It’s about time to start talking to and not at each other

Author, Benjamin Rukwengye. PHOTO/FILE. 

What you need to know:

We must get retired professionals into classrooms and lecture rooms but also into staff rooms – to teach or simply have conversations.

One of the most interesting statistics about Uganda is that only two percent of the population is above 65 years. It is baffling because you can’t really find explanations why. Was it the wars and political instability of especially the 70s, 80s and 90s? Was it the Aids scourge? Is it poverty and disease? Hard to tell.

What’s easy to tell is that that two percent also constitutes the people who knitted together our social, economic and political fabric, and have then moved on into retirement. They were here when the colonialists handed over; when their kinsmen took over and moved things along or screwed them up. They were here when politicians deployed the military against the citizens; here when the economy tanked, and they know what moves were made to get it back up. They were here when Hiv/Aids ravaged an entire generation; and are here watching as corruption, social breakdown and maladministration get mainstreamed.

Where do people go to, in Uganda, after they have retired? What do they do with all the time on their hands? How do they deal with the newfound and apparent irrelevance of their lives? How do they deal with not being important anymore?

Do they start missing church services because they will not be given seats at the front? How does it feel when the event MC doesn’t ask you to stand and wave? How do they deal with not having enough resources to dispense favors anymore? How about their multiple wives, side pieces, and tens of children? How do they deal with the pressure of finding upkeep?

This must be why they hang on and make their exit a matter of life and death, right? It must be why they falsify age, and ‘touch on’ the constitution. It must be why they beg, cajole, blackmail and threaten whoever has the power to, to keep them around till the creator calls them home. Right?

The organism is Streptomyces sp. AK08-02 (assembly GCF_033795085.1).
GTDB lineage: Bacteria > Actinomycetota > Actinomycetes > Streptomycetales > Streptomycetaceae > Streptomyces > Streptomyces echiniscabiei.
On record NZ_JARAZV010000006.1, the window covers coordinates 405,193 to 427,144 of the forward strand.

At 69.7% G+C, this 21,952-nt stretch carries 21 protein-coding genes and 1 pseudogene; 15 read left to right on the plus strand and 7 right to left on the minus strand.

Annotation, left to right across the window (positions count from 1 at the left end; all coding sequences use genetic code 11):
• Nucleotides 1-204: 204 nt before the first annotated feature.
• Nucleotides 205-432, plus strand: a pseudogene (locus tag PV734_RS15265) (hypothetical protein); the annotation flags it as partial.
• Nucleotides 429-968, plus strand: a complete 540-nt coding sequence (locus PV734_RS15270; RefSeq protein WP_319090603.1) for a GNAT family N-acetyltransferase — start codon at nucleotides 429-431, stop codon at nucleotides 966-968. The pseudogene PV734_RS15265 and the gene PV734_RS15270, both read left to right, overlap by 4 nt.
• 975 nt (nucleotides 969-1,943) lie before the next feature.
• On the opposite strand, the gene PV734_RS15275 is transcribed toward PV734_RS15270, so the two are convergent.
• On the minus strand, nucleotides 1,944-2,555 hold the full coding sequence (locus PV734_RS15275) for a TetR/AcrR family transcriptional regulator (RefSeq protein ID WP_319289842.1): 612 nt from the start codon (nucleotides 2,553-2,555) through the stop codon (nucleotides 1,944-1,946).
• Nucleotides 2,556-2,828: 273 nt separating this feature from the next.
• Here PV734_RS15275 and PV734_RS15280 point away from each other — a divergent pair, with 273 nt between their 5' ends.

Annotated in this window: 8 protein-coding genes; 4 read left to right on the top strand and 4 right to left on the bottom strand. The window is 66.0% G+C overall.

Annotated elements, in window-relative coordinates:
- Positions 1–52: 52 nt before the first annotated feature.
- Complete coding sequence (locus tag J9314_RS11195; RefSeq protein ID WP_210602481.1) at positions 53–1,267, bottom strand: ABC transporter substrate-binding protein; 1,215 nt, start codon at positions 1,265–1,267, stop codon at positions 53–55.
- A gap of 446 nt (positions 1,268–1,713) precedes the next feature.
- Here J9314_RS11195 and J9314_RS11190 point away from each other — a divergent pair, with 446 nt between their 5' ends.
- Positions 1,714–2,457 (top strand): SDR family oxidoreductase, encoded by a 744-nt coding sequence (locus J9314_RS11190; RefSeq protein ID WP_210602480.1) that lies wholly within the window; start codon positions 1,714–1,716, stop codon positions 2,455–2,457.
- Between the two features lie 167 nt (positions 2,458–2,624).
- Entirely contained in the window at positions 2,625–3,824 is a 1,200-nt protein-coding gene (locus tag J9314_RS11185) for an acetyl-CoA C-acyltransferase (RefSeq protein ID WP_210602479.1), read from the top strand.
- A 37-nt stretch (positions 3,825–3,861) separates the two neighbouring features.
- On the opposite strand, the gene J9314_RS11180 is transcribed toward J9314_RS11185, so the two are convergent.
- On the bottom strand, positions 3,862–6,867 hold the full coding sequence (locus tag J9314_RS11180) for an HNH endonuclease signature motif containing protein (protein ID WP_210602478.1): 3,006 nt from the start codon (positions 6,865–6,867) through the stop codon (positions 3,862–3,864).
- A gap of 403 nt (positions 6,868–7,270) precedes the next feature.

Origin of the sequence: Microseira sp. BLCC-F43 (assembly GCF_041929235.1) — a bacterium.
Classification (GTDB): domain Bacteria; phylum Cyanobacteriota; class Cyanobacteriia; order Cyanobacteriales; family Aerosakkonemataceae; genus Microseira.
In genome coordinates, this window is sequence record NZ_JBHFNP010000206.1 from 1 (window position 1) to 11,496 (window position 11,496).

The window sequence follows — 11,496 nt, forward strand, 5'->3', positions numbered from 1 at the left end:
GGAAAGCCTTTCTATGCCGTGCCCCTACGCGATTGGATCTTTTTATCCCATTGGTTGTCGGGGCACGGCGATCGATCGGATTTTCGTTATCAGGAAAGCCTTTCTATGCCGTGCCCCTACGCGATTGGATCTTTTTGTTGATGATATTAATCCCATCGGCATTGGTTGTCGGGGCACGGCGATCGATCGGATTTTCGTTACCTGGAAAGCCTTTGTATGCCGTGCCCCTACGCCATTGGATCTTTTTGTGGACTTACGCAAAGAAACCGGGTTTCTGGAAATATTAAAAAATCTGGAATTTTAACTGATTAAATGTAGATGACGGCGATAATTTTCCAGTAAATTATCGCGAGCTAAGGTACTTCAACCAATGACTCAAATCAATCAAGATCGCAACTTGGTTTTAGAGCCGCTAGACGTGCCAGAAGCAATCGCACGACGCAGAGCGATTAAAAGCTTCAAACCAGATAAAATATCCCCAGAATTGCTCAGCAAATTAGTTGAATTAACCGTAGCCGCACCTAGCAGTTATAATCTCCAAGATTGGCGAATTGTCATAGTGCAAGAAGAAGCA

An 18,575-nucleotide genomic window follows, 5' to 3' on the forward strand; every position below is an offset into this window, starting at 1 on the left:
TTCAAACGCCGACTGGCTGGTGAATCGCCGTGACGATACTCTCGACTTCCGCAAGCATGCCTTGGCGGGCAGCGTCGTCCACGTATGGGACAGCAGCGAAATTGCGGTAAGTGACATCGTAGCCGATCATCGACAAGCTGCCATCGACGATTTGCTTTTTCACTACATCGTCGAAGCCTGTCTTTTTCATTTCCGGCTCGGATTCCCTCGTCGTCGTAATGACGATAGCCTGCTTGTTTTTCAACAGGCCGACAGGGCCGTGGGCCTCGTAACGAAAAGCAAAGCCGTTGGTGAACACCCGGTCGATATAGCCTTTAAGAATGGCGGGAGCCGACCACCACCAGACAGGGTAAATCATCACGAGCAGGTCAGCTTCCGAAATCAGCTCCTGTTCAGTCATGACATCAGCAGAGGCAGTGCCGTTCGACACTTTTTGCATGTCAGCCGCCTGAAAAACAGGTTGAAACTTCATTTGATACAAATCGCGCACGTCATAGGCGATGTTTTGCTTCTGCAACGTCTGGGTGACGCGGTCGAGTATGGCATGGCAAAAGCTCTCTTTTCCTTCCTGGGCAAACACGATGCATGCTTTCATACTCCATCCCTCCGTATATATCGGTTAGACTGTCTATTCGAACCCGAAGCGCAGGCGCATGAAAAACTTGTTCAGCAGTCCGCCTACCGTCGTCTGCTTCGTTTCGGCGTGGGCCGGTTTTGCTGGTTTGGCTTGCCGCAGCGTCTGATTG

I ask because I had a conversation with a friend last weekend, who told me that her father, a retired accountant, has so much time on him and has taken to volunteering on a church project. I thought that was a very interesting, if not critical move. In his selfless action, we might have found an answer to some of the problems we are grappling with.

If you look around, many people around you are their family’s first generation. Whether as entrepreneurs, politicians, police or army commanders, public servants, doctors, social workers, educationists, scientists, innovators, creatives, etc. Which means that many of us are simply winging it and making grave mistakes while at it. Yet, we don’t have to, if we propose to learn from those who have gone before us. How do we make use of the tens of professionals with excellent service records – public and private – who retire and are lost to relative obscurity? Think of all the retired teachers, security officers, health workers, administrators, politicians, etc.  For a country and society usually looking like it is on a freefall, there has got to be a place for an older generation to share their experiences.

For that to happen, we can’t leave this teaching to their volition, and hope that they will offer their time at our churches, in our schools, at our offices and in our businesses. We have got to be deliberate about creating these structures and making use of them. Government ministries, departments and agencies have got to build mentorship structures that enable civil and public servants to tap into the wisdom of their retired colleagues.

We must get retired professionals into classrooms and lecture rooms but also into staff rooms – to teach or simply have conversations. They might not know what to do with the world as it is today and likely can’t tell us what to do. If anything, it is unlikely that we shall listen. But they know how we got here and must have ideas on what we must not do, if we don’t want to get stuck or even slide back to where we came from.

It is George Orwell who said that ‘Every generation imagines itself to be more intelligent than the one that went before it, and wiser than the one that comes after it.’ In there, you will find a need for a lot more intergenerational dialogues and a reason for why we are where we are now.

Mr Rukwengye is the founder, Boundless Minds. @Rukwengye


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